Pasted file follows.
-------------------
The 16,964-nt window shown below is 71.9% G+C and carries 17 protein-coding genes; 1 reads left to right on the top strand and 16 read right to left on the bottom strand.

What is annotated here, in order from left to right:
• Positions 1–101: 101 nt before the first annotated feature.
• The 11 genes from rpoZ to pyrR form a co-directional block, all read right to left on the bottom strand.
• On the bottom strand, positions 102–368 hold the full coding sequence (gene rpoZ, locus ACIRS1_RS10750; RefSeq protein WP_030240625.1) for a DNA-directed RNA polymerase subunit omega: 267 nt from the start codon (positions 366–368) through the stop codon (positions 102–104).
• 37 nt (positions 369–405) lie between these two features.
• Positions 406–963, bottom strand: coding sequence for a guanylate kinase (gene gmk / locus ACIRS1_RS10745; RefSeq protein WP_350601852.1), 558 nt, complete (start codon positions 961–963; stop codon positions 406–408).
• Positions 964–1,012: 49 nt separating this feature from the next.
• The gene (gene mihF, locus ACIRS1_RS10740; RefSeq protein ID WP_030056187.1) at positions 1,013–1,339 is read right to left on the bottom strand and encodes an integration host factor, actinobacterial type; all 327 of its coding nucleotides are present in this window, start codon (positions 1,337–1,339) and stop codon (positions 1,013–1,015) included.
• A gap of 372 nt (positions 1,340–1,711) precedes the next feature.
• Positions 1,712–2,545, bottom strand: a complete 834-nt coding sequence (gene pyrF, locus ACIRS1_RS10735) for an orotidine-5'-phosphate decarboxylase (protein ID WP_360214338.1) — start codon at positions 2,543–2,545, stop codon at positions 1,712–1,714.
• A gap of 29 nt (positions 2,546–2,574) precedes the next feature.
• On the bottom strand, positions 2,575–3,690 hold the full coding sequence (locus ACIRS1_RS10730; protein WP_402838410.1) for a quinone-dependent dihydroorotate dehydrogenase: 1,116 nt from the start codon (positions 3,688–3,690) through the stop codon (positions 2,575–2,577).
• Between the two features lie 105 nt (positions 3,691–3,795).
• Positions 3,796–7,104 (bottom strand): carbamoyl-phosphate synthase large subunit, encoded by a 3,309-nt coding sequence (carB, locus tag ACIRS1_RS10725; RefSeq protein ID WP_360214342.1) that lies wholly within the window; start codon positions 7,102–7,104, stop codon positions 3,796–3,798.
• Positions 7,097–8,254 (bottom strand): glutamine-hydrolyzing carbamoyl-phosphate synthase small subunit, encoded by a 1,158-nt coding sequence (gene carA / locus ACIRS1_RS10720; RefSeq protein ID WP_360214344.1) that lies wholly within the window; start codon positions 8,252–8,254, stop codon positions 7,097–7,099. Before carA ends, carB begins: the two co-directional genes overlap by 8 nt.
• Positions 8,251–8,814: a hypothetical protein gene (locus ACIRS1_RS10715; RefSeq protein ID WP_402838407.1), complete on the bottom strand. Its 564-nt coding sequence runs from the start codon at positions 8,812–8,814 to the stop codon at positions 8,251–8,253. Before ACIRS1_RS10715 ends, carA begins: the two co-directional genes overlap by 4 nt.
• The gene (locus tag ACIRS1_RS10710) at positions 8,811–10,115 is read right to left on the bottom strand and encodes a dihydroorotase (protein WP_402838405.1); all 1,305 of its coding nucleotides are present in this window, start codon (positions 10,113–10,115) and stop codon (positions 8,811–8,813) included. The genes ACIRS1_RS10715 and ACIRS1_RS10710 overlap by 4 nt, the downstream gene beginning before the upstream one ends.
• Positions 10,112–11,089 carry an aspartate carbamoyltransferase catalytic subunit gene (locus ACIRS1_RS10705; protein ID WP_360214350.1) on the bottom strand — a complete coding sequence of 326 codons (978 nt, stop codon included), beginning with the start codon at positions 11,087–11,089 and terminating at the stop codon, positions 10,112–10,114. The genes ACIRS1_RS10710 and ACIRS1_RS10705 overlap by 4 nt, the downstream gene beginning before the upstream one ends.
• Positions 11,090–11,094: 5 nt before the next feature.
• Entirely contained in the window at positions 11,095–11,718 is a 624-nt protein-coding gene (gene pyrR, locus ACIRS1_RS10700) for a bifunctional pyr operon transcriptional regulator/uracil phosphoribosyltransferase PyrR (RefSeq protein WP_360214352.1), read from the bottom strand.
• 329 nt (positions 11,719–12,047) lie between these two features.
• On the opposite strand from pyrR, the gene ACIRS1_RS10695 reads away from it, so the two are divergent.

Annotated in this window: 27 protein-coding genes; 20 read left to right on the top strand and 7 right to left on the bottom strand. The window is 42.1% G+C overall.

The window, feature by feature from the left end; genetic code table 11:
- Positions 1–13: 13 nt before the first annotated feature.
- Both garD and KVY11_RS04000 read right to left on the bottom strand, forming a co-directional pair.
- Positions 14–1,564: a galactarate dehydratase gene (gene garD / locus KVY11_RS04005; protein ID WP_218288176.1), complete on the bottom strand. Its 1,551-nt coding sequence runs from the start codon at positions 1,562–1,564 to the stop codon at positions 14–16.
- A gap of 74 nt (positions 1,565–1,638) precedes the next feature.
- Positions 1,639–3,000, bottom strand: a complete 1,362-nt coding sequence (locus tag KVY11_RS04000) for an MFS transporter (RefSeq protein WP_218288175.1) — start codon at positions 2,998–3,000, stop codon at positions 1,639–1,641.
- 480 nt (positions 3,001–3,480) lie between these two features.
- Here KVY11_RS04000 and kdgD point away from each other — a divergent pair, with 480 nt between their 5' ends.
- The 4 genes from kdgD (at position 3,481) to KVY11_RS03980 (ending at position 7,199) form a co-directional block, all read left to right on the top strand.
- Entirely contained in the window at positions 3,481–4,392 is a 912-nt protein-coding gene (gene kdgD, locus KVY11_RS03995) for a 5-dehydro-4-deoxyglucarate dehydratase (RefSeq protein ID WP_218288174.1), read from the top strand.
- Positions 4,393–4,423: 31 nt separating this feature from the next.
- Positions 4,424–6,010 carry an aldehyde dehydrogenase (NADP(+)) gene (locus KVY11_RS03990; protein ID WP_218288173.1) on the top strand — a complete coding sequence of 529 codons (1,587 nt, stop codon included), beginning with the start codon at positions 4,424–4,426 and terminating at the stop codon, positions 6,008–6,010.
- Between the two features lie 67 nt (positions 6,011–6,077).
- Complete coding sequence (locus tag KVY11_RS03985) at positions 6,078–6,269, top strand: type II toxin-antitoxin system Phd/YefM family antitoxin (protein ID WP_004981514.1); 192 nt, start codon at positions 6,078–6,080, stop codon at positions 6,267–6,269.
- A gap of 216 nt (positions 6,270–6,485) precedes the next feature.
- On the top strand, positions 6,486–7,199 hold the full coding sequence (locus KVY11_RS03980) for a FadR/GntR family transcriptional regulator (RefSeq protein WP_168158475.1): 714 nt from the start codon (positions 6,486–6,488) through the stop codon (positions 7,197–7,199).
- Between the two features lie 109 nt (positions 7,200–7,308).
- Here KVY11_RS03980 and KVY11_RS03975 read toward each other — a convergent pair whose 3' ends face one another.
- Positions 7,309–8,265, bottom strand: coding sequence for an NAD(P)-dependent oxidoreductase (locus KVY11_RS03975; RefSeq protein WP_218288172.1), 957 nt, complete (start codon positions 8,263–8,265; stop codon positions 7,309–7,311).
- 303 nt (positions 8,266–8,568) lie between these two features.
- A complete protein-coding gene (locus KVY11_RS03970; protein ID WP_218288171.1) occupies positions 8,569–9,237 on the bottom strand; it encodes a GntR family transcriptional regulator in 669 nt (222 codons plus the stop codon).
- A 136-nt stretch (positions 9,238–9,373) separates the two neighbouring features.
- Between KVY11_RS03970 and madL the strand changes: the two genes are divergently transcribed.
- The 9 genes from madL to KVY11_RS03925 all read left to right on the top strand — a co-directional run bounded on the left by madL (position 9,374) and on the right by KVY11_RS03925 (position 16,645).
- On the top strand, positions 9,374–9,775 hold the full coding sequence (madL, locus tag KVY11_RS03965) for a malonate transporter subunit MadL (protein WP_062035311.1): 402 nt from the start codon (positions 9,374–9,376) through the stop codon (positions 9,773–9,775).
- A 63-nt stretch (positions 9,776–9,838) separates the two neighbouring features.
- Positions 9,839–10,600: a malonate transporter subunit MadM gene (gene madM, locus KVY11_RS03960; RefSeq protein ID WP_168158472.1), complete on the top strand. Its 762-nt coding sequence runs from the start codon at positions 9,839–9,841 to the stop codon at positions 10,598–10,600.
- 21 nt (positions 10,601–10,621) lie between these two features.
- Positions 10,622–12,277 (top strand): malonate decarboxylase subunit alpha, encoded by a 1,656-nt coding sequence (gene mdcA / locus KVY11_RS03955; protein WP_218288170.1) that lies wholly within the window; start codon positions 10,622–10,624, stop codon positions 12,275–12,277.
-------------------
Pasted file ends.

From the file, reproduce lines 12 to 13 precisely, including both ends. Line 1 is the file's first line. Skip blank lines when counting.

• A gap of 29 nt (positions 2,546–2,574) precedes the next feature.
• On the bottom strand, positions 2,575–3,690 hold the full coding sequence (locus ACIRS1_RS10730; protein WP_402838410.1) for a quinone-dependent dihydroorotate dehydrogenase: 1,116 nt from the start codon (positions 3,688–3,690) through the stop codon (positions 2,575–2,577).